We headed to the Olympic Peninsula last weekend to cross off a highly anticipated task from our new-Washing-resident-to-do list. The trip was ill-fated from the beginning, though. We pulled up to the ferry terminal to catch the 8:35am boat, but when it was time to board, Lady Starship shit the bed and refused to start. The lines of cars begrudgingly drove around us, boarded, and left us behind--and we sat there with our heads in our hands, whispering profanities at this 1984 vehicle that we love. I tried to tell Lady Starship that I wasn't mad at her--just disappointed.
We finally got her up and running but opted to take her to a mechanic rather than risk stalling on the boat. Mitch took me home to put all of the food back in the fridge, but kept the van running in case Starship didn't have another start in her. I ran down the hall, 4 bags of groceries precariously balanced against my chin, and of course--the grocery bag with the eggs quite literally exploded open, leaving a dozen eggs smashed on the carpet, yolk dripping, and my sanity waning. I picked it all up, kicked the plastic container of cheap deli meat down the hallway, into the elevator, out of the elevator, and into our condo. When I finally made it back to the puttering van, I broke down and sobbed, and then once I could breathe again--laughed hysterically and told Mitch "Our life is a cartoon right now."
The TL;DR of it all is that the mechanic tweaked some shit, and she ran fine the rest of the trip. We made it in one piece, and even though a campground was nearly impossible to find that first night, we were mostly just glad we made it at all, food in our bellies and adventurous spirits in tow. We drove past Lake Crescent, camped at Bear Creek, and hit up Sol Duc Falls and the Hoh Rainforest in the morning. The insufferable Washington heat wave left the rainforest far from rainforesty, but we had fun despite the 94-degree heat.
The second night we headed up highway 112 along the Strait of Juan de Fuca, past Neah Bay, and stopped at Cape Flattery for a hike and the greatest camp spot known to man. I wrote the story on Instagram, so I'll just copy and paste that here:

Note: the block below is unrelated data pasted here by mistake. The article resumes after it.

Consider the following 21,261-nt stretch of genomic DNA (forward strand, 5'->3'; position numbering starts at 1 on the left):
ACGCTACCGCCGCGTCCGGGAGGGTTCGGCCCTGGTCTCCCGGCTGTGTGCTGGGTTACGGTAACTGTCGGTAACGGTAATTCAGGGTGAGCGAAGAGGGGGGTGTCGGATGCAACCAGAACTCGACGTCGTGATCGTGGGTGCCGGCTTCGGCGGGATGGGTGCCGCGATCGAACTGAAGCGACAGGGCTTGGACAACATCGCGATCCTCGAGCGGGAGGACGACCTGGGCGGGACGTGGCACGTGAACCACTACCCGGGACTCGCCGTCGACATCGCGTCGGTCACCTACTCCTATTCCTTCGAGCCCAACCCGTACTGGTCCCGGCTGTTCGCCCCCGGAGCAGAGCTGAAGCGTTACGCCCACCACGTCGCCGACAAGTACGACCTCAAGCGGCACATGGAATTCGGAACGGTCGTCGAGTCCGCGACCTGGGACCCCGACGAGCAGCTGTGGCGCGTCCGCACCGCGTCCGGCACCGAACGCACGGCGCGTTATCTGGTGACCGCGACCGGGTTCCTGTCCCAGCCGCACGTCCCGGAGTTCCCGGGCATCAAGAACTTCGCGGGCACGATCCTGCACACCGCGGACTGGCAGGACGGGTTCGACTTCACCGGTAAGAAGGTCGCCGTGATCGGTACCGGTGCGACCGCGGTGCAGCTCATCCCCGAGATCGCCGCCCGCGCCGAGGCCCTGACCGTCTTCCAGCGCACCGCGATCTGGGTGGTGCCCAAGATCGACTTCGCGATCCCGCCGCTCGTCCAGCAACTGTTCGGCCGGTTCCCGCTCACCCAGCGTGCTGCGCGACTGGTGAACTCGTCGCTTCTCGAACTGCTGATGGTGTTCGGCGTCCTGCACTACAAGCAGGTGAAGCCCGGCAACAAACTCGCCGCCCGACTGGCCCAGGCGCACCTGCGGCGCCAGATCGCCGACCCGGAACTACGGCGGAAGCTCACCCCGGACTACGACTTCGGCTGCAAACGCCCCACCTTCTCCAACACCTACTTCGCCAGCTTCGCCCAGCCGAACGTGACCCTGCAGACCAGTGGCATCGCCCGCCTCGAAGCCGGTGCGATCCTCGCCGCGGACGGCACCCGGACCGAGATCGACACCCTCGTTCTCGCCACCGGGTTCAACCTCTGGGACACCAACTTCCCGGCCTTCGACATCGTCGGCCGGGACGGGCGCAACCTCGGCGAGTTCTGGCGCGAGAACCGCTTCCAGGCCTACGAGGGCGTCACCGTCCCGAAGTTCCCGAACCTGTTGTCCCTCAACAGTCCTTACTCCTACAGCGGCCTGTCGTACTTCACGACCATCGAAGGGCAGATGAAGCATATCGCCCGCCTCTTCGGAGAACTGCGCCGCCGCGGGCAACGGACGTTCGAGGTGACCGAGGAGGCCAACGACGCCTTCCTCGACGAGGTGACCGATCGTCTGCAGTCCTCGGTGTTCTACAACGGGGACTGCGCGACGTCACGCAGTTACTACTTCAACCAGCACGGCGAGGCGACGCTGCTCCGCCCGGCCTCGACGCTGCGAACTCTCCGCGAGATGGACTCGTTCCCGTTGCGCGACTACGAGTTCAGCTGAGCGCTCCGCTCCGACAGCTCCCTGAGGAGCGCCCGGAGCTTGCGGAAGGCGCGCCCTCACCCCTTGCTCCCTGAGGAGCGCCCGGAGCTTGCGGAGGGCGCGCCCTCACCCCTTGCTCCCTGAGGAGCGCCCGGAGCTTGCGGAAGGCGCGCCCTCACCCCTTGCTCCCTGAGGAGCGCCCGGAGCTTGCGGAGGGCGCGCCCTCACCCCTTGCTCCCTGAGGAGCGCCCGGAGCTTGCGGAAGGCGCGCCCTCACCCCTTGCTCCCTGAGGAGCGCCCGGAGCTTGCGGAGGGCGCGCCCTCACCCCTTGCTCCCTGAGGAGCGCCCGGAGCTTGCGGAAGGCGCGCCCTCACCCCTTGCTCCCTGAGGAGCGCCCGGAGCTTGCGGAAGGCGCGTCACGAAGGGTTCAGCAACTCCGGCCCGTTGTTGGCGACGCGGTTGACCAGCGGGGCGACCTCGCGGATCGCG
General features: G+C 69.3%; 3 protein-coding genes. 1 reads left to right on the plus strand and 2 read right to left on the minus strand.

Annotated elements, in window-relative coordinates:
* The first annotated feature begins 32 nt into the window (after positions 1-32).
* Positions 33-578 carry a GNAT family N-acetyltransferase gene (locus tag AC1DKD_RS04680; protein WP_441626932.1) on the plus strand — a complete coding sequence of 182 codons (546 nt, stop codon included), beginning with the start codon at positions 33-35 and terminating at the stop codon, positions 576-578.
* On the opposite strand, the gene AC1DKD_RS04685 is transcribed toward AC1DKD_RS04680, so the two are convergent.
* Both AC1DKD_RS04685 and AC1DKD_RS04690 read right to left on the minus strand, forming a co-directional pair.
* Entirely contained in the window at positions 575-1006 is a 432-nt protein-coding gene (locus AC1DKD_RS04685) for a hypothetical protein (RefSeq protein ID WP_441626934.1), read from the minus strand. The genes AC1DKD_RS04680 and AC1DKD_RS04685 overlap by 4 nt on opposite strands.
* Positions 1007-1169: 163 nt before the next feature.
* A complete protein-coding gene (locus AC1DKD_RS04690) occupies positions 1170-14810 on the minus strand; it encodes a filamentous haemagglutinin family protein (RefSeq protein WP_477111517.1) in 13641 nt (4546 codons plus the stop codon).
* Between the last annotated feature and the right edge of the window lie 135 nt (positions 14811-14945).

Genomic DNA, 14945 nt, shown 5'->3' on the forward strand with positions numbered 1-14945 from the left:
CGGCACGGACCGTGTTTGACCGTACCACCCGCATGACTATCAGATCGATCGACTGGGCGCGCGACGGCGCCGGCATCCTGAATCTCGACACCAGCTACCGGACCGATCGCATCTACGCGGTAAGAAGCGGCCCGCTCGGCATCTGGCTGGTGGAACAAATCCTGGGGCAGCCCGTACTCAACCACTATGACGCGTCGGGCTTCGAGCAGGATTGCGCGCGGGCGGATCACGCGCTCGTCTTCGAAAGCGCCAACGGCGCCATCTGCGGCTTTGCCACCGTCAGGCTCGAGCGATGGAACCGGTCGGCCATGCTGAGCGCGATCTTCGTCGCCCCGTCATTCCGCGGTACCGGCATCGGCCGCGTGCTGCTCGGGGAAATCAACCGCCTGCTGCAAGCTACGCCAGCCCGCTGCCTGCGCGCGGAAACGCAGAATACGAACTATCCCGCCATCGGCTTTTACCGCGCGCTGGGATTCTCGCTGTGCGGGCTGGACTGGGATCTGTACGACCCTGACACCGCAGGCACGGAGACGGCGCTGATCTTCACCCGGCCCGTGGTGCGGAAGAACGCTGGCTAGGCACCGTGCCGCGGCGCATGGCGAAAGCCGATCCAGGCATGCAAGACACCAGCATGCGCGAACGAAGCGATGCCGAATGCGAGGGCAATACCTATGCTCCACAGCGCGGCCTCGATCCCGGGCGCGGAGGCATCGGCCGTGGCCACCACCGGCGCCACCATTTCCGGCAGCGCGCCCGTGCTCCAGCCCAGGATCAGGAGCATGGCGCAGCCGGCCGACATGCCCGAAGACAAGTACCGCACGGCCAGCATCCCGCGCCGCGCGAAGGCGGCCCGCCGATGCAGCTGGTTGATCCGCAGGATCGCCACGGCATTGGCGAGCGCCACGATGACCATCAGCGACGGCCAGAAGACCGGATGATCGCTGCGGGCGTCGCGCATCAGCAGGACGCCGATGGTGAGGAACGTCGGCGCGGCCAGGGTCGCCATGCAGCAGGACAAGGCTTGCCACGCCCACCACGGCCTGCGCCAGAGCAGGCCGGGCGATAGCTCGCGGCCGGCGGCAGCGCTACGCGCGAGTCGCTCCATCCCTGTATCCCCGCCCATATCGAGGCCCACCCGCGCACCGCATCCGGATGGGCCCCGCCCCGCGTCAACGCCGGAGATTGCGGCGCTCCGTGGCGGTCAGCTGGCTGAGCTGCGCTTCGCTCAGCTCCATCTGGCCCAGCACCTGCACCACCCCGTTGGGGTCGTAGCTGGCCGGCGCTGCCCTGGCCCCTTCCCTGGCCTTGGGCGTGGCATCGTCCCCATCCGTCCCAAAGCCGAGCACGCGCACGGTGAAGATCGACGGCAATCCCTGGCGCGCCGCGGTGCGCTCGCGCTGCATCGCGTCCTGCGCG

We pulled up to this spot last night overlooking Cape Flattery and both audibly gasped and hooted and hollered at the straight up majestic beauty of it all. And then couldn't believe we were lucky enough to camp here. As we were setting up camp, Jeffrey, an elder from the Makah Tribe, pulled up in his truck, two dogs ambling behind him, Bob Dylan blasting from the stereo. He told us the history of the area, the importance of the ocean and the fish, and how he fought congress about the oil ships that pass through. He then sang us two songs from his family: one a blessing on the ocean and the other a story about an albino eagle that travels through the area. He told us the ocean is ours, his, and everyone's and that it's up to us to take care of it. He took my hand, said godspeed, and went on his way. I loved every minute of it and will never forget it. We sat on our luggage rack and watched the sun setting over the most northwesterly tip of the US and felt real chill, ya'll. Camping is magic, and I'll love Lady Starship forever.
I plan to head back to the peninsula once the blasted summer is over and the Northwest gets back to its normal PNW vibes of fog, mist, and all things wonderful in that realm. Until then, we're hoping to head to Mt. Saint Helens this weekend and Rainier National Park. Gimme alllllllllll the camping goodness. All of it.